Considered as to its nature, it is the faculty of choosing means fitted for the end proposed, for he is master of his actions who can choose one thing out of many.
For, while other animate creatures follow their senses, seeking good and avoiding evil only by instinct, man has reason to guide him in each and every act of his life. For public authority exists for the welfare of those whom it governs; and, although its proximate end is to lead men to the prosperity found in this life, yet, in so doing, it ought not to diminish, but rather to increase, man’s capability of attaining to the supreme good in which his everlasting happiness consists: Thus, an effectual barrier being opposed to tyranny, the authority in the State will not have all its own way, but the interests and rights of all will be safeguarded – the rights of individuals, of domestic society, and of all the members of the commonwealth; all being free to live according to law and right reason; and in this, as We have shown, true liberty really consists.
Justice therefore forbids, and reason itself forbids, the State to be godless; or to adopt a line of action which would end in godlessness-namely, to treat the various religions as they call them alike, and to bestow upon them promiscuously equal rights and privileges.
But, to judge aright, we must acknowledge that, the more a State is driven to tolerate evil, the further is it from perfection; and that the tolerance of evil which is dictated by political prudence should be strictly confined to the limits which its justifying cause, the public welfare, requires.
But where the power to command is wanting, or where a law is enacted contrary to reason, or to the eternal law, or to some ordinance of God, obedience is unlawful, lest, while obeying man, we become disobedient to God. To refute completely such teaching, the arguments often used by the defenders of Christianity, and set forth by Us, especially in the encyclical letter Immortale Dei12 are of great avail; for by those arguments it is proved that, by a divine provision, all the rights which essentially belong to a society that is legitimate, supreme, and perfect in all its parts exist in the Church.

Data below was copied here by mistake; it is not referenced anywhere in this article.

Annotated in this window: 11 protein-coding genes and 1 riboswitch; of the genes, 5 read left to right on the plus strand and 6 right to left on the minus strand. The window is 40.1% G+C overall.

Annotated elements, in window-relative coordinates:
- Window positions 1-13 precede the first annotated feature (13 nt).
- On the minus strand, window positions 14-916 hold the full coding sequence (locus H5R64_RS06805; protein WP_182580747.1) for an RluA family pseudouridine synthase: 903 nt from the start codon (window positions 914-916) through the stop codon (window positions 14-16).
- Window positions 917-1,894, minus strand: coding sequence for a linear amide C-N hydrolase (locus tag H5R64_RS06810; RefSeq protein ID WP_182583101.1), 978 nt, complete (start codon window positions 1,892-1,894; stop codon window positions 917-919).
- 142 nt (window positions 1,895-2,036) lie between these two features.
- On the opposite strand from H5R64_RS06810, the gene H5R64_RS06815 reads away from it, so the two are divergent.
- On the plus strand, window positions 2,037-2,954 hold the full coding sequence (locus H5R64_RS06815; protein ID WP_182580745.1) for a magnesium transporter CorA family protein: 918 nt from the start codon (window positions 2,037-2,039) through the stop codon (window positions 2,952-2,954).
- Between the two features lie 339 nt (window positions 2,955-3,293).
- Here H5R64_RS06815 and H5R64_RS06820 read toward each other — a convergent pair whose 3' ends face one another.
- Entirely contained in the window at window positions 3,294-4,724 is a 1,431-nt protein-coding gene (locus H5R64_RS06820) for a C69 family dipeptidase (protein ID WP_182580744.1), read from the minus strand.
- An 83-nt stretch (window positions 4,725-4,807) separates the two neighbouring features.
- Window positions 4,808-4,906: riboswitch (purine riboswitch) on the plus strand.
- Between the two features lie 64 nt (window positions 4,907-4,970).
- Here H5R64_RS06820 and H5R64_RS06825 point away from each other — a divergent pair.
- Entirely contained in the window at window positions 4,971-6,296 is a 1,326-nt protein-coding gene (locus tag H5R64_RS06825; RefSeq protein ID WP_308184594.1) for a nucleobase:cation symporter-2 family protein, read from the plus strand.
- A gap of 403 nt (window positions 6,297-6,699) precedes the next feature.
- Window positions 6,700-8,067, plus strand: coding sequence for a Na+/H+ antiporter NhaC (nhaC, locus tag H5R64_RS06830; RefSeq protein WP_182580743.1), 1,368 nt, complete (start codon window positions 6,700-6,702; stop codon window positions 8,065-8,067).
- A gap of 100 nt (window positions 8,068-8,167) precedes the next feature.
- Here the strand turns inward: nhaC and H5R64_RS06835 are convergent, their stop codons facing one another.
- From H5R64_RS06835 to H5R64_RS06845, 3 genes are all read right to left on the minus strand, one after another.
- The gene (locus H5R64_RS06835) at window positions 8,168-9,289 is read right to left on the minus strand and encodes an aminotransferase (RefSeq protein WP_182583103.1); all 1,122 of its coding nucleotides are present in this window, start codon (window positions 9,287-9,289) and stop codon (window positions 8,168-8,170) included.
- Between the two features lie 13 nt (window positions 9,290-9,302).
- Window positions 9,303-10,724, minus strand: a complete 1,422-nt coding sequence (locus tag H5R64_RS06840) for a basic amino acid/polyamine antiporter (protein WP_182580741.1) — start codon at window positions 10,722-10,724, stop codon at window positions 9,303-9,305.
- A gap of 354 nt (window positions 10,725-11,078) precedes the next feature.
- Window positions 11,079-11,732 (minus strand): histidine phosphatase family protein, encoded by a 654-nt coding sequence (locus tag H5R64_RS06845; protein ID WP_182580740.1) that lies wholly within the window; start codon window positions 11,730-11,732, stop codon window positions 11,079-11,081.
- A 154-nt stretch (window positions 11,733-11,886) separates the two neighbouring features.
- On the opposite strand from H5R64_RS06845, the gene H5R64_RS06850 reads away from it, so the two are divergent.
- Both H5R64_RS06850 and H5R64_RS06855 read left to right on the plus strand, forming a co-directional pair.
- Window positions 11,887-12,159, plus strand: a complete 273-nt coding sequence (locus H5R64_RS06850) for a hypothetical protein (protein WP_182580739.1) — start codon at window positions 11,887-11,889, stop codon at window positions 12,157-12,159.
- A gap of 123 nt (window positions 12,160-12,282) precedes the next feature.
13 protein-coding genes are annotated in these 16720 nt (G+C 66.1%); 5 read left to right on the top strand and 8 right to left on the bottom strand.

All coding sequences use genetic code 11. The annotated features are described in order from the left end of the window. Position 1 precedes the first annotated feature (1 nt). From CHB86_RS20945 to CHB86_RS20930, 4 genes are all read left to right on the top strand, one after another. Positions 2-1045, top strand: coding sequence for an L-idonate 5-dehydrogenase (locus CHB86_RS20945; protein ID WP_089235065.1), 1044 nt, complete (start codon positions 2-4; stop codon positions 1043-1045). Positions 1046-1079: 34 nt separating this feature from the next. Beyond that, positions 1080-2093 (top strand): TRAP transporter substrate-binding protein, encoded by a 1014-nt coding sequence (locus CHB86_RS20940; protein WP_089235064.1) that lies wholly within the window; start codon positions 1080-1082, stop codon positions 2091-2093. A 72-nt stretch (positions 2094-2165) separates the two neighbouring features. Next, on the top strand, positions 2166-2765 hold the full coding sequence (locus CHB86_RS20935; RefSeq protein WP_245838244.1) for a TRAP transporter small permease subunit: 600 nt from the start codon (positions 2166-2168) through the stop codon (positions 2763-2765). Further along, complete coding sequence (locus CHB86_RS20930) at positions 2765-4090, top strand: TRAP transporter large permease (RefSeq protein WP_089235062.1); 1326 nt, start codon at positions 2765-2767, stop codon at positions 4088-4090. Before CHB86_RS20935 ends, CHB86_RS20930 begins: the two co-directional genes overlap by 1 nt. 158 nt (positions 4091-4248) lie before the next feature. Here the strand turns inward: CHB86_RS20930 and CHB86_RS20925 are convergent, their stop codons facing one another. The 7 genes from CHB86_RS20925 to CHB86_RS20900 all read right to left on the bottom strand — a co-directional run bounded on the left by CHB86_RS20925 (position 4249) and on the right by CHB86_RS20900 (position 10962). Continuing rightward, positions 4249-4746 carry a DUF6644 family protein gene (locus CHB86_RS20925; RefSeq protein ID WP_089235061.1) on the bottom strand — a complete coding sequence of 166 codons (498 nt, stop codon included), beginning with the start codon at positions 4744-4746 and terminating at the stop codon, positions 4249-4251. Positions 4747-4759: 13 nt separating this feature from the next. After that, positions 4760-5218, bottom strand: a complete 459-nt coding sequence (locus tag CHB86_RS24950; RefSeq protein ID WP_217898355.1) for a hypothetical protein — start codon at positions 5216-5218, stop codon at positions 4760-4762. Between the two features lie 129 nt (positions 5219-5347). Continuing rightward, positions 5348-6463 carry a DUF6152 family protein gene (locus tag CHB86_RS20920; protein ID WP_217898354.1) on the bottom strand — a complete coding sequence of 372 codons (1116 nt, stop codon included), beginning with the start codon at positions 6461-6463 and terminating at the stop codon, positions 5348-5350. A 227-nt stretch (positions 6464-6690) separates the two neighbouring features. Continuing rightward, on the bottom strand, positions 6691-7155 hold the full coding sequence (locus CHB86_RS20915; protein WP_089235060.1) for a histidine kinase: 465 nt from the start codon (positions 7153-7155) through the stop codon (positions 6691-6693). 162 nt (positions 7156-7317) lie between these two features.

The empire of God over man and civil society once repudiated, it follows that religion, as a public institution, can have no claim to exist, and that everything that belongs to religion will be treated with complete indifference.
We have on other occasions, and especially in Our encyclical letter Immortale Dei2 in treating of the so-called modern libertiesdistinguished between their good and evil elements; and We have shown that whatsoever is good in those liberties is as ancient as truth itself, and that the Church has always most willingly approved and practiced that good: As a pledge of these heavenly gifts, and in witness of Our good will to you, venerable brothers, and to the clergy and people committed to each of you, We most lovingly grant in the Lord the apostolic benediction.
Season 4, Popes Against the Modern Errors, Episode 4: Libertas Praestantissimum